What is Wage Theft?
Federal and state laws entitle employees to certain wage benefits, such as a minimum wage and overtime pay. When your employer does not pay you the wages, tips, and/or overtime premiums that you have earned, that is wage theft, and your employer should be held accountable.
Wage theft can occur in a variety of circumstances, including but not limited to:
- Failure to pay at least minimum wage per hour of work;
- Unauthorized paycheck deductions;
- Failure to pay overtime premiums for overtime work;
- Failure to pay for required travel or training time;
- Working off-the-clock;
- Forced tip sharing;
- Misclassifying employees as “independent contractors”; or
- Failure to promptly provide a full and final paycheck upon separation.
Numerous state and federal laws protect employees from various forms of wage theft, including the Minnesota Payment of Wages Act, the Minnesota Wage Theft Prevention Act, the Minnesota Fair Labor Standards Act (“MN-FLSA”), the federal Fair Labor Standards Act (“FLSA”). In some cases, you may be entitled to recover double the amount that their employer has stolen.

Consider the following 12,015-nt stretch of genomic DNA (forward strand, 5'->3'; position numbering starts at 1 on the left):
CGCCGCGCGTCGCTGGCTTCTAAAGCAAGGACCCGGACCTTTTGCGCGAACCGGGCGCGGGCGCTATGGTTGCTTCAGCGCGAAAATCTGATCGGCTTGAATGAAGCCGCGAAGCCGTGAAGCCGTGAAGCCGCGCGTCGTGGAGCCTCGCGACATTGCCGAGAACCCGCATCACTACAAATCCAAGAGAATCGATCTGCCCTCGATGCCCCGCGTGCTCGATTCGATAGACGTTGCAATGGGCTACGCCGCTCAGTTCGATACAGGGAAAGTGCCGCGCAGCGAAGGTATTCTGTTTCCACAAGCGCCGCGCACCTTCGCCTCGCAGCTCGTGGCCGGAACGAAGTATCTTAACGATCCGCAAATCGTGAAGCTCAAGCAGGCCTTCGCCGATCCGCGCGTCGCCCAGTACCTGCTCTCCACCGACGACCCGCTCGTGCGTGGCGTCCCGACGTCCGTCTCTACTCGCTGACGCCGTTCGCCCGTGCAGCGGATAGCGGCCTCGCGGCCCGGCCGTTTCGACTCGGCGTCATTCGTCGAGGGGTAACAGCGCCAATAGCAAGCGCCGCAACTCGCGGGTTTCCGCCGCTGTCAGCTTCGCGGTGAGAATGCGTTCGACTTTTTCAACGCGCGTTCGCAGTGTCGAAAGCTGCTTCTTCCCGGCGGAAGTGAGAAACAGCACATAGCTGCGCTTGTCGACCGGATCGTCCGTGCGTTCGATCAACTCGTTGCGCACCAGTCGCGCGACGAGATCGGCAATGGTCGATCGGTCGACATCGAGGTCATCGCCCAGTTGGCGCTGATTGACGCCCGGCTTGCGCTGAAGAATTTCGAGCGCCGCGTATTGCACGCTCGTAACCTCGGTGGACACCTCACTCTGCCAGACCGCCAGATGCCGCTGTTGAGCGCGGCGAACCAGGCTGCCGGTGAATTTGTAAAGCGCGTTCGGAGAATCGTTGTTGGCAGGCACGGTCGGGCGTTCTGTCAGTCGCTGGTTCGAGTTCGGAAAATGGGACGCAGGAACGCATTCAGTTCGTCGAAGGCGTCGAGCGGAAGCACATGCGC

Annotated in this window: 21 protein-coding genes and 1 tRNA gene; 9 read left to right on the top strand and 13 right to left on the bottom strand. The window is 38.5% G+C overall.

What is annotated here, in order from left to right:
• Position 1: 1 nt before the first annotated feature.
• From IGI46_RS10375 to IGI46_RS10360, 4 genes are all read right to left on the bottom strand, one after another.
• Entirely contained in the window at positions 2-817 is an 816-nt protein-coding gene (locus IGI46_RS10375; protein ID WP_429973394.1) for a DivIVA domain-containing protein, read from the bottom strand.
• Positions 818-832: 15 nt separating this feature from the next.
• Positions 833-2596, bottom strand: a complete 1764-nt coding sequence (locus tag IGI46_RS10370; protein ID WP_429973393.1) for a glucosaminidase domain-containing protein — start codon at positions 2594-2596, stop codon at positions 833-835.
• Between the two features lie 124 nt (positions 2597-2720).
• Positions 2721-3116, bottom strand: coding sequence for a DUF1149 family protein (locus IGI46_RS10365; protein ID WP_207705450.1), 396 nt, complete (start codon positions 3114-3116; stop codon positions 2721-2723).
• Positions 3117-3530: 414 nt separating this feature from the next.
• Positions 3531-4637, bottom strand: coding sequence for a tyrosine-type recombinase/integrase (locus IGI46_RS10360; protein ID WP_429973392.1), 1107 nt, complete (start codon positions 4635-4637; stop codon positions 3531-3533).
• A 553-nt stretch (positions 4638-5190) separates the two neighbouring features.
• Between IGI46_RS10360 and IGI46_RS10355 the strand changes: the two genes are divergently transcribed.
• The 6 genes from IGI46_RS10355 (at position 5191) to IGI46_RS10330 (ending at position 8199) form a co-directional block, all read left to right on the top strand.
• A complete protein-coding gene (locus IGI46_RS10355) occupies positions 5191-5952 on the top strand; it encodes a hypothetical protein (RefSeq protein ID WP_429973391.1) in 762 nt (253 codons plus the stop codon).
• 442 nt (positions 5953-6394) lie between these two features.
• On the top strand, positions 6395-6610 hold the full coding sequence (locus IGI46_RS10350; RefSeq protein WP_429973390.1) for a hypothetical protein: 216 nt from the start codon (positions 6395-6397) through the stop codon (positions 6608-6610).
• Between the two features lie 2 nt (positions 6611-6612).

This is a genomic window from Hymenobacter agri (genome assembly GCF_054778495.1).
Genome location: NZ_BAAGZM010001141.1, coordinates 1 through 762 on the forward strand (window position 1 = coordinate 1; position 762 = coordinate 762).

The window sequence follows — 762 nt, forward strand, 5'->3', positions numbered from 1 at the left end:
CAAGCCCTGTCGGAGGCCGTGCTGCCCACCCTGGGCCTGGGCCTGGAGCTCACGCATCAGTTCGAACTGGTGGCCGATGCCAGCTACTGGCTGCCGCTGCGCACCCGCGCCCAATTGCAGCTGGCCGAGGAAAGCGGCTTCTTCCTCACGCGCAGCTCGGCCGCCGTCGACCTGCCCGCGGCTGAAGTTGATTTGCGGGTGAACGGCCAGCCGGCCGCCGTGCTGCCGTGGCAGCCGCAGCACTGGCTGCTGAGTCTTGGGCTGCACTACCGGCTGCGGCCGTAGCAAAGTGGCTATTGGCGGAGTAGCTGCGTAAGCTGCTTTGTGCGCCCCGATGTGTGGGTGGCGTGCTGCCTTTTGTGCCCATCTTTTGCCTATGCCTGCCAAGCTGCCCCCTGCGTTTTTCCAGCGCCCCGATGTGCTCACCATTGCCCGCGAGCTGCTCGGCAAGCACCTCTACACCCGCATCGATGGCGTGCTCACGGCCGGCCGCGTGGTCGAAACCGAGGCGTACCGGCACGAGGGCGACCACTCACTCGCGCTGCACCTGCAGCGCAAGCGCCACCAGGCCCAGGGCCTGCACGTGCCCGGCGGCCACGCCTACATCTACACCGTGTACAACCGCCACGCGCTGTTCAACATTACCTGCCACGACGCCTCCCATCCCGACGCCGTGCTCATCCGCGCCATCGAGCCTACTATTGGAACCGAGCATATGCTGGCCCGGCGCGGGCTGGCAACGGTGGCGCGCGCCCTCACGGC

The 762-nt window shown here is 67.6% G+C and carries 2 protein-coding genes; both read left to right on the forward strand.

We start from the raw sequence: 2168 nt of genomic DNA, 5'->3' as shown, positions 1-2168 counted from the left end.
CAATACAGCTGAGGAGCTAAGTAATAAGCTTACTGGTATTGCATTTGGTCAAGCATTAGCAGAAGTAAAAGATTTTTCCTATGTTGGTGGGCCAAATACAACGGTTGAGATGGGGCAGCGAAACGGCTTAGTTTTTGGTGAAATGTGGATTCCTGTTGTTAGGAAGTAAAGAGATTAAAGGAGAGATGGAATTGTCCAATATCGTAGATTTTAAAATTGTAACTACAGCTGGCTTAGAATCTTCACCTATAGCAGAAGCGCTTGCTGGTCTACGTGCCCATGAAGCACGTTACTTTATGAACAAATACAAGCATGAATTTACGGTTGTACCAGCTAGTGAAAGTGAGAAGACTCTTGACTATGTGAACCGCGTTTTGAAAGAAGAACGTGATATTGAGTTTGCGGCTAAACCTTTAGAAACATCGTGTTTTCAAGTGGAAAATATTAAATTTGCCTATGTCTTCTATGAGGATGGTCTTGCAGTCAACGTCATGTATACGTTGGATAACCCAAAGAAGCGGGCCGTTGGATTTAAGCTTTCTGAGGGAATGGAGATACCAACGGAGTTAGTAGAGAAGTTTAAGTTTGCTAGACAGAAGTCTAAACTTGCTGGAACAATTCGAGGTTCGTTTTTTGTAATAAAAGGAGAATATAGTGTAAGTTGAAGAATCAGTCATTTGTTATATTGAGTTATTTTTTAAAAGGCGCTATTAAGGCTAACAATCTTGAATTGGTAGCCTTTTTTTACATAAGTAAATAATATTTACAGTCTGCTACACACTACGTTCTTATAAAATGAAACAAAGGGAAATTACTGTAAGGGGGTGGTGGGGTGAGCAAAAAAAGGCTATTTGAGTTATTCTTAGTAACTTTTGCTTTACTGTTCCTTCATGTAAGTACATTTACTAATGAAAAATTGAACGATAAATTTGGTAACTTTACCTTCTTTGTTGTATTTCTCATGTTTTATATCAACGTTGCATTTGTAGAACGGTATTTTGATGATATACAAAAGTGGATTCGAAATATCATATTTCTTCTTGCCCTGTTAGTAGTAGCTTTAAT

More often than not, if your employer has wrongfully denied your compensation, they have done the same to your coworkers. In many situations, you can file a “class action” or “collective action” suit on behalf of yourself and other similarly situated current or former employees. Class and collective actions enhance worker power to hold your employer accountable.
How We Help
Miller O’Brien Jensen can help you understand if you have a wage and hour case under federal or state law and help you recover lost earnings. If you believe your employer is not paying you what you deserve under the law, please contact us to schedule a free consultation with one of our attorneys.